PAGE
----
Mona Lisa lay on a hospital bed in Mekelle, the main city in war-torn northern Ethiopia, her body devastated but her defiance on display.
Named for the iconic painting, the 18-year-old Ethiopian high school graduate had survived an attempted rape that left her with seven gunshot wounds and an amputated arm. She wanted it to be known that she had resisted.
“This is ethnic cleansing,” she said. “Soldiers are targeting Tigrayan women to stop them giving birth to more Tigrayans.”
Her account is one of hundreds detailing abuses in Tigray, the mountainous region in northern Ethiopia where a grinding civil war has been accompanied by a parallel wave of atrocities including widespread sexual assault targeting women.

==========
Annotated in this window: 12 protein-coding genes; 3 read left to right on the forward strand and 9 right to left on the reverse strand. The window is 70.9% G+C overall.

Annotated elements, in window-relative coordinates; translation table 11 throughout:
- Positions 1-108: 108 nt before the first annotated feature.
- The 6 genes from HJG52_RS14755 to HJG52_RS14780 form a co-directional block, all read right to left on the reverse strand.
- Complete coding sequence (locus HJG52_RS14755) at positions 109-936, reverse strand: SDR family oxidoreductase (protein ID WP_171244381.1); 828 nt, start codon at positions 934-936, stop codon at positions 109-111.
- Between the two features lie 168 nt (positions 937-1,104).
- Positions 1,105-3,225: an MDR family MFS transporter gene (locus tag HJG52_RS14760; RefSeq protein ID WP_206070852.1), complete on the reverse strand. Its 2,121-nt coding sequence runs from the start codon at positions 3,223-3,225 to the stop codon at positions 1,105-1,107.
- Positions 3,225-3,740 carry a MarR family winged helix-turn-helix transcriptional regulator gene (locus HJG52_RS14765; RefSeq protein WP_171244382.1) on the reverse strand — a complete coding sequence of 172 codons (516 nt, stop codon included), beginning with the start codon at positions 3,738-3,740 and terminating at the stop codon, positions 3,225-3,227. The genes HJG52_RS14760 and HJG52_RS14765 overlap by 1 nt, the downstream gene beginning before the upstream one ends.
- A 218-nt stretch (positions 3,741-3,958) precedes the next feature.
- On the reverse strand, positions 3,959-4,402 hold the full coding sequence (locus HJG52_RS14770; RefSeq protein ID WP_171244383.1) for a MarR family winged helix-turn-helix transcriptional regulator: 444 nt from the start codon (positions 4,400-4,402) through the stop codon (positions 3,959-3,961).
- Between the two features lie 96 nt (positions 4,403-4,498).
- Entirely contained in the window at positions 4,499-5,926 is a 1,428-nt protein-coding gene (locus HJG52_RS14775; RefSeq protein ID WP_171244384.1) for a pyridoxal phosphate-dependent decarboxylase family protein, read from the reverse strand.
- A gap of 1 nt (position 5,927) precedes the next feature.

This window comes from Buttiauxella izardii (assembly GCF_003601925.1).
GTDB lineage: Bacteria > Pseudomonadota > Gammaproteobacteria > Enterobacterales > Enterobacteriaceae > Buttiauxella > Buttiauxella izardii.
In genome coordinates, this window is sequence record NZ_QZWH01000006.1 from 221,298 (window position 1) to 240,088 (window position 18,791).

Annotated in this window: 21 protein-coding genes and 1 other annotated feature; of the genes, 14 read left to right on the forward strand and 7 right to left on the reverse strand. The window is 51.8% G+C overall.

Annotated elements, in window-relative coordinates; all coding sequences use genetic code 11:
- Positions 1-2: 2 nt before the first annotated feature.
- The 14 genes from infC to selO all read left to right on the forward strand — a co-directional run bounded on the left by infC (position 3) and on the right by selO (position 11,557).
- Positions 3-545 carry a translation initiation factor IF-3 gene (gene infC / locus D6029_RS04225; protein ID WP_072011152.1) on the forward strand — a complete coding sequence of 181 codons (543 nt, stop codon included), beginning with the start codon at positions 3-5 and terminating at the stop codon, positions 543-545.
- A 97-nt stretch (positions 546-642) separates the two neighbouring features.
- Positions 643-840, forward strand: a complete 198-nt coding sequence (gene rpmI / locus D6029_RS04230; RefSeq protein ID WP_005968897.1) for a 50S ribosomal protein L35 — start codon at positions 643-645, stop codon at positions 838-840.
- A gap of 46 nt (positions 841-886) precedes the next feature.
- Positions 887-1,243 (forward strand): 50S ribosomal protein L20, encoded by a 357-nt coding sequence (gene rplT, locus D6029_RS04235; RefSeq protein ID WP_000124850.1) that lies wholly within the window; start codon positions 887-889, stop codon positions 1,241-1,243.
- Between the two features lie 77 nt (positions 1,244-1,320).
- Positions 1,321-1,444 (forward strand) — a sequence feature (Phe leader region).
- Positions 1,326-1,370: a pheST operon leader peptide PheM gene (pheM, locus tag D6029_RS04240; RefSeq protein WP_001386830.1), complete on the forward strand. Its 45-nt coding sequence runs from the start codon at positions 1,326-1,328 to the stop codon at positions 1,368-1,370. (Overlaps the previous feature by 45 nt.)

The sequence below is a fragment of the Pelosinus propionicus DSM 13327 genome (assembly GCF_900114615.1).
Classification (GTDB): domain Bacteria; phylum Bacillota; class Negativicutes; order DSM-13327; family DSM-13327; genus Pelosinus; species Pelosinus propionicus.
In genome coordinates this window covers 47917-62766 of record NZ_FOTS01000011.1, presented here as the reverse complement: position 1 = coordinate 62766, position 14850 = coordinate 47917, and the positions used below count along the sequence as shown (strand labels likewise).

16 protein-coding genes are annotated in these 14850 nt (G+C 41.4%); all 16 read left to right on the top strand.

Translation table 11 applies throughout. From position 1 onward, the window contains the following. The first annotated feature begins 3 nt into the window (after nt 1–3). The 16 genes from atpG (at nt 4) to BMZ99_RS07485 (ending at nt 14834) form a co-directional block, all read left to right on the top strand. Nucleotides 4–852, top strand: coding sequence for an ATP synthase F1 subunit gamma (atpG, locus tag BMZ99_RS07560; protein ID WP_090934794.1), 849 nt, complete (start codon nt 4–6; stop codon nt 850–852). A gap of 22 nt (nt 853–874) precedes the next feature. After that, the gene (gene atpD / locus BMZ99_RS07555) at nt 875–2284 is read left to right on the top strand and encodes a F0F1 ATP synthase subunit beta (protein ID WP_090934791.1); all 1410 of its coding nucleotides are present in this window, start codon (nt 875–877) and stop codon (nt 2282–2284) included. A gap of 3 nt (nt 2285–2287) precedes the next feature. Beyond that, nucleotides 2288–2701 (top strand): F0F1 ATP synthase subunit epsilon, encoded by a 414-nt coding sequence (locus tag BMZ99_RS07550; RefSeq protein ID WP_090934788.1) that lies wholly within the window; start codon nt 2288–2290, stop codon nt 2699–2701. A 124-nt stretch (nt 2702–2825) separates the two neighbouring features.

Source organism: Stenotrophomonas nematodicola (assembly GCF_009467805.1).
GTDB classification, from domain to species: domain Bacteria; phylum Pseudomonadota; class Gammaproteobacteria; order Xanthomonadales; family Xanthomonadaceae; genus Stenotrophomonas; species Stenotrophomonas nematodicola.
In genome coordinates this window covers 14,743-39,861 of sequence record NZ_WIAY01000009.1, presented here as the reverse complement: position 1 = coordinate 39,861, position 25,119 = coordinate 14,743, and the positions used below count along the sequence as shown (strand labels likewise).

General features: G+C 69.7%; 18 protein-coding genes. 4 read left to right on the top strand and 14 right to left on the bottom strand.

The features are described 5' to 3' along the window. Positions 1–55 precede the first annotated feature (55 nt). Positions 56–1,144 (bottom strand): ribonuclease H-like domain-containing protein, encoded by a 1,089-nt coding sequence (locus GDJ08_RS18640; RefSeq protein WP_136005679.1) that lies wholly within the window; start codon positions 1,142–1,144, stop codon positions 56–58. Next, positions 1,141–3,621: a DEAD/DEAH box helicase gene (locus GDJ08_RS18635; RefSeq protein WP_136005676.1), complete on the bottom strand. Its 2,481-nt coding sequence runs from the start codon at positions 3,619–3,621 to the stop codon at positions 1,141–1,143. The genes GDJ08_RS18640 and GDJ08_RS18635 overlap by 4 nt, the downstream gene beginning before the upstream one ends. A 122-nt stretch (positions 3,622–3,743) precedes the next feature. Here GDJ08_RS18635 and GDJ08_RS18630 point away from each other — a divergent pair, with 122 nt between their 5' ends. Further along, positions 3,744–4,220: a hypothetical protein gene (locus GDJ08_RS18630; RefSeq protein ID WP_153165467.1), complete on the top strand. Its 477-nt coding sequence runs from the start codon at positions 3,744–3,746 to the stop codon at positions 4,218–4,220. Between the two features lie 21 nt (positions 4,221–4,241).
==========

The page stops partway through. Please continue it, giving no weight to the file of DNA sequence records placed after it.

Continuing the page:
told the Security Council last week that more than 500 Ethiopian women have formally reported sexual violence in Tigray, although the actual toll is likely far higher, she added. In the city of Mekelle, health workers say new cases emerge every day.
The assaults have become a focus of growing international outrage about a conflict where the fighting is largely happening out of sight, in the mountains and the countryside. But evidence of atrocities against civilians — mass shootings, looting, sexual assault — is everywhere.
increasingly desperate pleas for international action on Ethiopia, led by senior United Nations and European Union officials, the pressure appears to be producing results. President Biden recently sent an envoy, Senator Chris Coons, Democrat of Delaware, to Ethiopia for talks with Ethiopia’s prime minister, Abiy Ahmed, that lasted five hours.
On Tuesday, addressing Ethiopia’s Parliament, Mr. Abiy publicly acknowledged that sexual assault had become an integral part of a war he once promised would be swift and bloodless.